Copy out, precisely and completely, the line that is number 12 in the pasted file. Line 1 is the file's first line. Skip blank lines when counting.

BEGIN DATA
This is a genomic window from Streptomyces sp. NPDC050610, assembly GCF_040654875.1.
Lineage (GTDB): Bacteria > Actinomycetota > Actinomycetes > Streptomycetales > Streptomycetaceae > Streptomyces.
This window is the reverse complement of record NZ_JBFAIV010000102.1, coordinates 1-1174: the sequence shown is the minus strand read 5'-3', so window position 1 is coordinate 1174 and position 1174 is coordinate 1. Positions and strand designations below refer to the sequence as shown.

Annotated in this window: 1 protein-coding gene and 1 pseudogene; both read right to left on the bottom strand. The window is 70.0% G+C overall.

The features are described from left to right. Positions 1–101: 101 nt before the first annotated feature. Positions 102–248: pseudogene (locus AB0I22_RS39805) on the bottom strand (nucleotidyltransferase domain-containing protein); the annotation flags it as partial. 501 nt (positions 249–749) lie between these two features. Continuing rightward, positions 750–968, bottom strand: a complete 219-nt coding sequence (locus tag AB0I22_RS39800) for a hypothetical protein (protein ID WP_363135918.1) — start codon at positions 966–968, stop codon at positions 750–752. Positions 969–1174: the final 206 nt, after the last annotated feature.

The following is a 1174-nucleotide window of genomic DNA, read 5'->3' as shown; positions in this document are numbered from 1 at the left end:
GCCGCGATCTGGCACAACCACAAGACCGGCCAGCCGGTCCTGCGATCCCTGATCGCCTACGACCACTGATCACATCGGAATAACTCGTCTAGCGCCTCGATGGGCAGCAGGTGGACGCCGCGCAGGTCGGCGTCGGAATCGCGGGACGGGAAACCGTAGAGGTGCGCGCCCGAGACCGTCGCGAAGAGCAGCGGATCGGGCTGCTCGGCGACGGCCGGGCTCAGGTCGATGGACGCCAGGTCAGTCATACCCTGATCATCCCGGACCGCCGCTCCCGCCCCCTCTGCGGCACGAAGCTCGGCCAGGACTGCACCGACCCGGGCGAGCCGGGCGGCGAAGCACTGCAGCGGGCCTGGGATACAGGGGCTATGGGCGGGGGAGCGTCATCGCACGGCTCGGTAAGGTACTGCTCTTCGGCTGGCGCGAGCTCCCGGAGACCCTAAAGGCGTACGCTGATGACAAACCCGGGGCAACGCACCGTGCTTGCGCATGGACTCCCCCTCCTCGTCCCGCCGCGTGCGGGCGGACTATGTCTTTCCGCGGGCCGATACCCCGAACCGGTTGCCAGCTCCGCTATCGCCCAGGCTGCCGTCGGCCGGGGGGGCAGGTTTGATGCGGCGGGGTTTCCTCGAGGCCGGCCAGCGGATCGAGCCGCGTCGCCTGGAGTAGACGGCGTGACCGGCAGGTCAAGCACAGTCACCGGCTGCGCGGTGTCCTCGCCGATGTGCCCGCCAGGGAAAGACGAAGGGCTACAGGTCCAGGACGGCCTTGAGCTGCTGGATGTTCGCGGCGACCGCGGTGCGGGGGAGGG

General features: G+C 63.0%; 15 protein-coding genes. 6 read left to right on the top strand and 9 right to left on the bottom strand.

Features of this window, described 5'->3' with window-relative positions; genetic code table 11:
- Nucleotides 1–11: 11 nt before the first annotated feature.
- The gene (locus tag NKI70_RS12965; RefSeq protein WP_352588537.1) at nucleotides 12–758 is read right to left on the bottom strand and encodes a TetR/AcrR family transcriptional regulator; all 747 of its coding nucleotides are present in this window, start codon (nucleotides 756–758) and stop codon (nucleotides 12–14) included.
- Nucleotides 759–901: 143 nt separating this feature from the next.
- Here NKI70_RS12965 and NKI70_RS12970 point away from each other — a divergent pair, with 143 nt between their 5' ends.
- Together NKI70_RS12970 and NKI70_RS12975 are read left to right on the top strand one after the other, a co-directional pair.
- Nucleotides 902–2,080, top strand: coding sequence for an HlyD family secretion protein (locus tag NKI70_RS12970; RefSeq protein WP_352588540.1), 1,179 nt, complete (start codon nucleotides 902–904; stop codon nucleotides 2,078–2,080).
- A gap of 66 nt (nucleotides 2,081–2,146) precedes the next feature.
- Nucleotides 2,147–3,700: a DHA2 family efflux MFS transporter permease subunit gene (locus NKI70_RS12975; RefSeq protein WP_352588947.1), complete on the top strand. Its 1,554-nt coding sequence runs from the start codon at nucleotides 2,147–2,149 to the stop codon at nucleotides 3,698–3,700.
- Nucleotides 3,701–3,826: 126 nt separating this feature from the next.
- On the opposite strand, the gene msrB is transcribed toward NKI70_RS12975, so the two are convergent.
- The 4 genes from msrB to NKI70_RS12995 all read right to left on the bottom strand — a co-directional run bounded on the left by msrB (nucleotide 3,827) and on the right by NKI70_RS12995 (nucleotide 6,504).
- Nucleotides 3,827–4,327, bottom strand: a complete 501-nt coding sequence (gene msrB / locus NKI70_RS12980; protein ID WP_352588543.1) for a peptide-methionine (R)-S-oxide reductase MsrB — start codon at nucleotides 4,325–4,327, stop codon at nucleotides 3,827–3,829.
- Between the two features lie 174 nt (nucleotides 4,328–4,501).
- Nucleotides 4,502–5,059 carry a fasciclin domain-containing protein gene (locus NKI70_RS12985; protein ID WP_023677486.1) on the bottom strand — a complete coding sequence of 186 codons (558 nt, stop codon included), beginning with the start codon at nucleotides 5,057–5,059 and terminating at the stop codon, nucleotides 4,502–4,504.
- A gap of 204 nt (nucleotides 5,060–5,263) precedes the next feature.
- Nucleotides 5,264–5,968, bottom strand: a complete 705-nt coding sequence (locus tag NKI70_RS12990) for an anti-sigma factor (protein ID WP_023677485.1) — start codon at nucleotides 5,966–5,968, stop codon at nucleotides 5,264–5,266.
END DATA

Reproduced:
- Nucleotides 759–901: 143 nt separating this feature from the next.